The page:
5 reasons to watch Critter Fixers with the kids
Critter Fixers: Country Vets a family friendly show that works on so many levels, from introducing city kids to the love and care that farm animals need, to showing the reality of a job that never sleeps.
Critter Fixers: Country Vets, now showing on National Geographic Wild (DStv channel 182) is the perfect edutaining show for the entire family to enjoy together.
The documentary takes us inside the Critter Fixer Veterinary Hospital in Bonaire, rural Georgia, and introduces city kids to the love andcare that farm animals need. It also gives viewers a deeper look at the reality of a job that never sleeps.
Here’s why you should set a reminder now to watch Critter Fixers: Country Vets with your kids:
- “It’s going to be educational,” says Dr. T. “You’re going to learn something about your pets that you didn’t know.”
- Dr. Hodges adds, “Kids, especially sitting down with their parents, are going to learn to follow their dreams. We not only talk about animal stuff, we talk about being 2 kids from rural Georgia who had these dreams and plans. Follow your dreams because anything is possible. Dream big and chase ’em.”
- Dr. T continues, “The next 2 kind of coincide with each other” Passion! You’ll see the passion that Dr. Hodges and I and our staff have for not only the pets, but their owners as well. They go hand-in-hand. We haven’t thus far had a pet that came in the front door by itself. They have to come in with owners and clients. Our passion is for both of them, because they’re members of the family. We’re just treating another member of the family.
- And Dr. Hodges concludes, “The 5th thing is if your family loves animals, this is the show to watch, because we’re going to have all kinds of animals from ducks to geese, to sugar gliders to chinchillas to camels. You’re going to see a wide variety of animals, and you’re going to see how they’re taken care of. I know a lot of people when they go to a veterinarian, they wonder what goes on in the back – you’re going to see everything. You’re going to see the tension and drama and the looks on our faces when we’re worries about how we’re going to fix it. You may see come tears, you may see love, you’re going to see smiles, you’re going to see hugs. You’re going to see a wide array of emotions. And they’re going to be good emotions. Very family friendly, and you’re going to see some amazing pets and owners.
10 things to know about the docs
- Dr. Ferguson’s first patient was a dog that had been hit by a car, which he nursed back to health himself, when he was a kid. That, along with rescuing strays in his neighbourhood, set him on the path to being a vet.
- Dr. Hodges grew up on a small farm where his pets included goats, cows, dogs, a cat, turtles. He wanted to be a marine biologist like the great ocean explorer and conservationist Jacques-Yves Cousteau.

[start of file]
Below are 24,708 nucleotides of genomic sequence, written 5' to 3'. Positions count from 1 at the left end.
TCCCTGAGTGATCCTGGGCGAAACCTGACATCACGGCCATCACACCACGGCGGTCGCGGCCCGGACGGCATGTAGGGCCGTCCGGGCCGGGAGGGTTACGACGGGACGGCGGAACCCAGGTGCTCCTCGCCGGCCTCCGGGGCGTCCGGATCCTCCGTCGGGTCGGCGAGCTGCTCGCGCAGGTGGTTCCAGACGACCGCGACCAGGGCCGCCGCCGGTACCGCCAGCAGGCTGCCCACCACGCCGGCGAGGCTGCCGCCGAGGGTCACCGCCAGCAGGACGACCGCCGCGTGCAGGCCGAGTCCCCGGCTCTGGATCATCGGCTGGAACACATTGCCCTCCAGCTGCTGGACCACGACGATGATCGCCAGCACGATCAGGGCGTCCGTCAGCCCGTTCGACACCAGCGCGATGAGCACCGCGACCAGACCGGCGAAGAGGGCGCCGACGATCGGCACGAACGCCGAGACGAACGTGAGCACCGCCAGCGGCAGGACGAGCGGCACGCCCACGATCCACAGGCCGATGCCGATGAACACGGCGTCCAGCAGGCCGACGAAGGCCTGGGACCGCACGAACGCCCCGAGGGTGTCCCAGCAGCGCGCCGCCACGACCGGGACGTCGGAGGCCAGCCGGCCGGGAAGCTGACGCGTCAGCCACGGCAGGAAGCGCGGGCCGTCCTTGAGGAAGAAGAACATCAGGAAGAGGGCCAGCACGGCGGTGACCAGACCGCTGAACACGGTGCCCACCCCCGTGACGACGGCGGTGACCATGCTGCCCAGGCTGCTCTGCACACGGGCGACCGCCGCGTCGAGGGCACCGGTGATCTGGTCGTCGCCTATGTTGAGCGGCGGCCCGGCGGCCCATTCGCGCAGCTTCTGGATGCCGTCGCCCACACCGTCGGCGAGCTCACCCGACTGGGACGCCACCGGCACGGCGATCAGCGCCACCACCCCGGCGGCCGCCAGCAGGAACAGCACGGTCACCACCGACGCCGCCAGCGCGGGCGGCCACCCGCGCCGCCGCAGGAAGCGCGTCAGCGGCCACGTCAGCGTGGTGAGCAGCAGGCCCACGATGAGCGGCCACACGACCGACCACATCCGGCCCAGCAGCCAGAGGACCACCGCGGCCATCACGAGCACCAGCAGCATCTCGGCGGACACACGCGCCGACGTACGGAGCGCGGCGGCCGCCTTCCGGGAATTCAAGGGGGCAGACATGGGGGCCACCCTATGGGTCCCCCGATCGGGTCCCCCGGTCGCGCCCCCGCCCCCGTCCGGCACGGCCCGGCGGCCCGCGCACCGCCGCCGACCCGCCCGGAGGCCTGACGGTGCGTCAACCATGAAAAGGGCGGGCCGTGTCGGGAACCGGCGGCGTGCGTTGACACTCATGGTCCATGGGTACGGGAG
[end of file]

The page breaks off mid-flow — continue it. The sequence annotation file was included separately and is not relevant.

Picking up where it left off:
- Dr. Ferguson and Dr. Hodges both grew up without the internet and agree that their favourite animal books as kids were the ones with facts and pictures, especially Jacques Cousteau’s books.
- Dr. Hodges’ favourite name that some 1 has called their pet belongs to a 1-eyed cat named Popeye (he operated on Popeye himself in a procedure called enucleation, which means the removal of the entire eye). Dr. Ferguson took a shine to Sacagawea as a name for 1 of the horses he’s treated (named after a Lemhi Shoshone Native American guide who led some early American explorers).
- They’re always tempted to keep strays. “Always,” insists Dr. T. “We like to love on animals”. And they’re proud of their kids for following in their footsteps and wanting to help stray animals, too.
- The first time they watched the show they were surprised by how interesting and entertaining it was – and how clearly their friendship came through on screen.
- COVID-19 has had a serious impact on their practice. At first, they had difficulty accessing basic things like masks and personal protective gear. But due to factory shutdowns, they later had to deal with issues like the special food that some animals need to survive no longer being available at all. The pandemic also impacted the number of cases they could see.
- While both doctors are excellent at communicating with their patients, some are easier to understand than others. Dr. Hodges admits that he’s never quite sure what snakes are feeling, while some small animals go from seeming okay to attacking and latching onto you with their teeth, especially with being at the vet’s office being a stressful experience.
- They note that their most unusual patients in their first season include a camel and a chinchilla – neither of whom are used as standard patients in their veterinary training. Recently their most unusual patient has been an emu. 1 of the things they had to figure out was whether it was male or female, which meant checking the cloaca for its reproductive organs – while keeping an eye on its huge claws. The doctors are ready to do a lot of reading, research and reaching out to experts.
- As country vets, they often see people try to take raccoons as pets (we’ve seen them online, they’re so cute it would be hard to resist). 1 of the biggest problems aside from aggression in adult raccoons is that the animal can carry Baylisascaris from roundworm, which can infect humans and cause brain damage. The doctors note that people also bring them all sorts of snakes that they’ve picked up in the wild.
Watch Critter Fixers: Country Vets S1 from Friday, 2 July on National Geographic Wild (DStv channel 182) at 18:00
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